We’ve all struggled with it before–the block. It is frequently called writer’s block, which conjures up the terrifying image of a blank, white, page. For me, however, a “blank” of ideas isn’t the problem. The issue tends to be a flurry of ideas, swirling like a giant bait-fish ball, and like a stymied seal, I can’t pick off a single individual and nail it down. Alternatively, many experience the block as a sudden gaping hole of doubt and anxiety: ideas they have, but each one seems to evaporate in the vicious light of self-criticism. Either way, the question remains the same: how do I conquer the block? One of my favorite answers: the writing workshop
Writing Workshops big and small
A writing workshop may resemble a conference, include fees and multiple speakers, and provide intensive classes. It may be as small as a group of friends, more like a book club. Here are some examples:
This is an organization I have belonged to at various points, and there are local chapters as well. The Northern Ohio Society of Children’s Book Writers and Illustrators has a very useful workshop program. This organization meets the third Saturday of every month to discuss current writing subjects as well to help writers and illustrators of children’s books with concerns and problems. Along with these monthly gatherings, it also hosts regular field trips and retreats as well as a yearly . Its 11th Annual Conference will be held on September 20-21 at the Sheraton Cleveland Airport Hotel located at 5300 Riverside Drive, Cleveland, Ohio. For more , locations and dates, visit the website.
San Francisco Writers Conference
Featuring 100+ bestselling authors, agents, editors and publishers (Feb 12-15, 2015)
University of Iowa
The Iowa Writers’ Workshop is a two-year residency program which culminates in the submission of a creative thesis (a novel, a collection of stories, or a book of poetry) and the awarding of a Master of Fine Arts degree.
University of Michigan, Ann Arbor
The Helen Zell Writers’ Program is a two-year graduate program in creative writing leading to the Master of Fine Arts degree. Students concentrate in either fiction or poetry. Applicants must submit portfolios of their writing in one of these genres, and should have sufficient training in literature to succeed in courses at the graduate level. We select students with demonstrated talent and expose them to a variety of approaches to the craft of writing.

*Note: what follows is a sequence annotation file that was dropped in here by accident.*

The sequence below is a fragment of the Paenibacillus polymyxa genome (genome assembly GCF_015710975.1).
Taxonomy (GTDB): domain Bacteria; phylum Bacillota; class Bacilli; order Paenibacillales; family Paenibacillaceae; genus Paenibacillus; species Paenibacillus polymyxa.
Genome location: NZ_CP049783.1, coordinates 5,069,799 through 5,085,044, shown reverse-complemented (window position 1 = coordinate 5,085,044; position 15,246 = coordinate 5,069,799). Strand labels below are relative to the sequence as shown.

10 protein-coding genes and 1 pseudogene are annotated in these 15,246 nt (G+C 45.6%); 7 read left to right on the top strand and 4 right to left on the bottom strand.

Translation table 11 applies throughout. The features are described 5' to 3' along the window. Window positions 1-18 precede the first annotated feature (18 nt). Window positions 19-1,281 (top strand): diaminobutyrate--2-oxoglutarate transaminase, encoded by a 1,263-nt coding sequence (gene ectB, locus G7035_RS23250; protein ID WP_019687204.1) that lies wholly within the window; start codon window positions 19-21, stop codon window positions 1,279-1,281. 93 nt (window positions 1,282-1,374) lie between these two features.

Not everyone has time to go *to* a workshop, so some other means of getting a bit of help is to tackle it online. Here are several options:
Gotham Writing Workshop
Driven by an ongoing commitment to provide our students with the best creative writing classes possible, Gotham Writers Workshop has grown to become the leading creative writing school in New York City and online.
I don’t know quite as much about this program, but it has good reviews. The “Village,” as writers often refer to Writers’ Village University, is a full-time support service and is always growing, offering new courses, seminars and special programs. It has been around since 1995.
There are also a number of universities that offer online creative writing, some of which are free.
Part of the UCLA Extension, the studio provides an intensive 4 days of instruction and writing. Participants choose from 10 workshops in which they work closely with a professional writer, limited to 15 students.
Iowa Young Writers Studio
This is a summer residential program for high school students, and it provides small seminars and workshops that emphasize craft.
When it comes to small, I usually suggest building your own; after all, social media provides us access to so many other writers and there are great ways of making connections. Or, if you live in a community where other writers are prevalent, face-to-face meetings are still fantastic. Need some ideas for drumming up writerly support? Try some of these links:
Next time you arrive at the block, reach out! You are most certainly not alone.